Citizens don’t care where government workers are; they care about what government workers do. As mobile devices improve, they are giving agencies the ability to provide services from just about anywhere to almost anyone. The agencies that master this technology will be able to provide the services that citizens demand more quickly and efficiently.
Providing government services away from an agency’s offices is a theme that can be found throughout this issue. The technology is still young, but several agencies are making significant progress as they extend their reach.
The article “To BYOD or Not to BYOD” explores how agencies are responding to users’ demands to bring personal mobile devices onto agency networks. Different approaches bring different benefits. One approach that offers numerous advantages is a virtual desktop infrastructure. VDI can provide plenty of portability while bolstering security, because data resides on an agency server rather than a user’s device.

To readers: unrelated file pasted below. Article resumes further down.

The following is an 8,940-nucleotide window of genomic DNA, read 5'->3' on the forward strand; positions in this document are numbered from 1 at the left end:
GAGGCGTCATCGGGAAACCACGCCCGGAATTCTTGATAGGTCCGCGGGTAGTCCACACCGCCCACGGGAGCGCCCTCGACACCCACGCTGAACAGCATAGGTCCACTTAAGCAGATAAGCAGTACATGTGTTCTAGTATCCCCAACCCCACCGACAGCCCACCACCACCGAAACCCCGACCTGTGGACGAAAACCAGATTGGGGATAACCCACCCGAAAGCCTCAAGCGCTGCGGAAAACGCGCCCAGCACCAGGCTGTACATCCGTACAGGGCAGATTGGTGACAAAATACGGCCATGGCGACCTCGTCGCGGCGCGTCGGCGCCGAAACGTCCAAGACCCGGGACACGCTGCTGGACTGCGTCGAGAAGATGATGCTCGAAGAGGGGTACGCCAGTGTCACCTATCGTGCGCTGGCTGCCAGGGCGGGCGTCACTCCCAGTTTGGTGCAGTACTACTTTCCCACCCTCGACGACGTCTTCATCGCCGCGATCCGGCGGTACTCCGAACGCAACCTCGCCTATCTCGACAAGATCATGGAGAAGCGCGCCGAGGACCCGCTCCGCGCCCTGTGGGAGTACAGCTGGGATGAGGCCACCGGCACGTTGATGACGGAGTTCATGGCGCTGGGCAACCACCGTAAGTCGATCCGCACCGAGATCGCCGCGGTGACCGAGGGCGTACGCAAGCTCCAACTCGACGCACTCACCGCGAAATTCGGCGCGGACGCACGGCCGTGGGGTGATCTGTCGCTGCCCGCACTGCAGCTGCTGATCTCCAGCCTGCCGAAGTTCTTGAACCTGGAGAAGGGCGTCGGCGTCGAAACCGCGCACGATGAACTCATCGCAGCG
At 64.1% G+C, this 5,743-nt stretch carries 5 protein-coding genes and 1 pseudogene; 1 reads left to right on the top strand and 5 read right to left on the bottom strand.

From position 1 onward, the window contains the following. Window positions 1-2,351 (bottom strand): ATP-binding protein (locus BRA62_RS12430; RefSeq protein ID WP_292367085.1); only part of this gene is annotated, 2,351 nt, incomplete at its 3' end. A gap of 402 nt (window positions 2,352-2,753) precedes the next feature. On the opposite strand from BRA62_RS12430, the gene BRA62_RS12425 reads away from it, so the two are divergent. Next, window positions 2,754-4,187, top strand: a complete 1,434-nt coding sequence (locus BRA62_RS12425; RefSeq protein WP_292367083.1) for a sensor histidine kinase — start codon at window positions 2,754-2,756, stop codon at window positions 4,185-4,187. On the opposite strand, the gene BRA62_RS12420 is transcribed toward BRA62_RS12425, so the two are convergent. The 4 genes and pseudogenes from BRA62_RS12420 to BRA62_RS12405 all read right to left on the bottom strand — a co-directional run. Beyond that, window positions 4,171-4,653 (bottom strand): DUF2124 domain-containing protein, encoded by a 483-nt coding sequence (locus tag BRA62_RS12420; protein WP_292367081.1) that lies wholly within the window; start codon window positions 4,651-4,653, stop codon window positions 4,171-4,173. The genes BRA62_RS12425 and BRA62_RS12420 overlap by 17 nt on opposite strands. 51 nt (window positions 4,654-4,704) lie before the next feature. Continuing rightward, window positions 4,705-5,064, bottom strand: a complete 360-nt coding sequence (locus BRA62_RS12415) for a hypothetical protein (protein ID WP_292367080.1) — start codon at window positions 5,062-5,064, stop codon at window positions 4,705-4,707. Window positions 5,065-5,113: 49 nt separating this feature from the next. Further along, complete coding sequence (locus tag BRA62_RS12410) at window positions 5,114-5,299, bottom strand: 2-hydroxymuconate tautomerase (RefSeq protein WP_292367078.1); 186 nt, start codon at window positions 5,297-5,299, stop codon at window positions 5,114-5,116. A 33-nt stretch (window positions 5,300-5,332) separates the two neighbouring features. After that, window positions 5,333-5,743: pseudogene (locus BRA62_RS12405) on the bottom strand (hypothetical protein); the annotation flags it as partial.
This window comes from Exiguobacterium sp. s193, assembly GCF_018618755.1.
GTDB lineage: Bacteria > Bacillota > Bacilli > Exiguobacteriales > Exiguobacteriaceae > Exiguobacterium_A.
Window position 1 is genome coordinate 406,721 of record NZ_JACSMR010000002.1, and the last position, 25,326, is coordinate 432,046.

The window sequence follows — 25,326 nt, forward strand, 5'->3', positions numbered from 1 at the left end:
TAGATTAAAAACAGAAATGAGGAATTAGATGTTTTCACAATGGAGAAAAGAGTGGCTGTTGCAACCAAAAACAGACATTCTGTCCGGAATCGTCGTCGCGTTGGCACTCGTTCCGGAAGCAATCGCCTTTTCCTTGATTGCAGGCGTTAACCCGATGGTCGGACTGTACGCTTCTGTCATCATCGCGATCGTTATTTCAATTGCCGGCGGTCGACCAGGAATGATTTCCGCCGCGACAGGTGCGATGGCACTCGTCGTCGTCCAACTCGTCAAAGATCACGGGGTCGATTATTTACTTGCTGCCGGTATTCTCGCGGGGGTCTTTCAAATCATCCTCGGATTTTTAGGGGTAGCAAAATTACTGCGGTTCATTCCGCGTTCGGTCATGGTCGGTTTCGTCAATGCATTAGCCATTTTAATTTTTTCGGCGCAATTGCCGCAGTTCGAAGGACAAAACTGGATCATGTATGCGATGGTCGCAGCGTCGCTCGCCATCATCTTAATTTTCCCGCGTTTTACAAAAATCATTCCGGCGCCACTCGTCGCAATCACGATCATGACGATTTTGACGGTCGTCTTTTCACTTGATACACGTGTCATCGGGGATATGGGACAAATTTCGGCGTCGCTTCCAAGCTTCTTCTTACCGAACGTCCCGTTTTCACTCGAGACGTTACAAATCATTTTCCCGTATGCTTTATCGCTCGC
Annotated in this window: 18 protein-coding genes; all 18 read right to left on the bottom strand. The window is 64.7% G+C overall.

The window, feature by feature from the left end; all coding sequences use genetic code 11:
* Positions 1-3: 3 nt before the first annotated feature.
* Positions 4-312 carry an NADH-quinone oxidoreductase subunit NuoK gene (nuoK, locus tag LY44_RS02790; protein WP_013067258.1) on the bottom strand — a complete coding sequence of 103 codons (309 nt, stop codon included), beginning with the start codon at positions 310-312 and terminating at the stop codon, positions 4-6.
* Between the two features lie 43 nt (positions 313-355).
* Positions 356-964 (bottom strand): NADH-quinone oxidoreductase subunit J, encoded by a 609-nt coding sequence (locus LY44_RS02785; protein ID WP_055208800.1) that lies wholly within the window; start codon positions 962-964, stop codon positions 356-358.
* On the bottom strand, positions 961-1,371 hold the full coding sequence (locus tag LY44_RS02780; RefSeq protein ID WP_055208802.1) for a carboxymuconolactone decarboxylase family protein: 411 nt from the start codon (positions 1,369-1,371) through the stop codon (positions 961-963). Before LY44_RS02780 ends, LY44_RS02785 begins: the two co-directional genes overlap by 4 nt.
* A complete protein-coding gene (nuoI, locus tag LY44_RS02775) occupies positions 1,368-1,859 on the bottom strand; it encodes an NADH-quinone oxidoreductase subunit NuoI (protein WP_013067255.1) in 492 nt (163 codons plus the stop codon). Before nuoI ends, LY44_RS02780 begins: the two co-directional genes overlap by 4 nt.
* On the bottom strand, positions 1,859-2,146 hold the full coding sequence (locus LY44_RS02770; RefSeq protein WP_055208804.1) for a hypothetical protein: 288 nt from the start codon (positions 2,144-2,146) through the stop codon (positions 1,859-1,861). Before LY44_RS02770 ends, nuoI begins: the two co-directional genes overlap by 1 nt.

“Whether it’s an iPhone, Android phone, Kindle Fire or a thin client home computer, everything is identical,” says Robert Hughes, CIO of the Treasury Department’s Alcohol and Tobacco Tax and Trade Bureau, whose agency has implemented a Citrix Systems VDI. “It works great.”
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“The Power to Inspire,” examines another remote government service, looking at how agencies such as the National Park Service and the Air Force are using video conferencing to extend their educational efforts without overextending their budgets.
The Cloud and Other Innovations
Also in this issue: “Privacy, Please,” reports on how most federal cloud computing efforts have made use of private clouds. In the FedTech Interview, Simon Szykman, CIO of the Commerce Department, discusses how the department is saving money by implementing a variety of innovative IT initiatives. In our "Smart Development" column, Stephen W. Warren, deputy CIO of the Veterans Affairs Department, explains how trying to take smaller, simpler steps has increased the success of VA’s IT projects.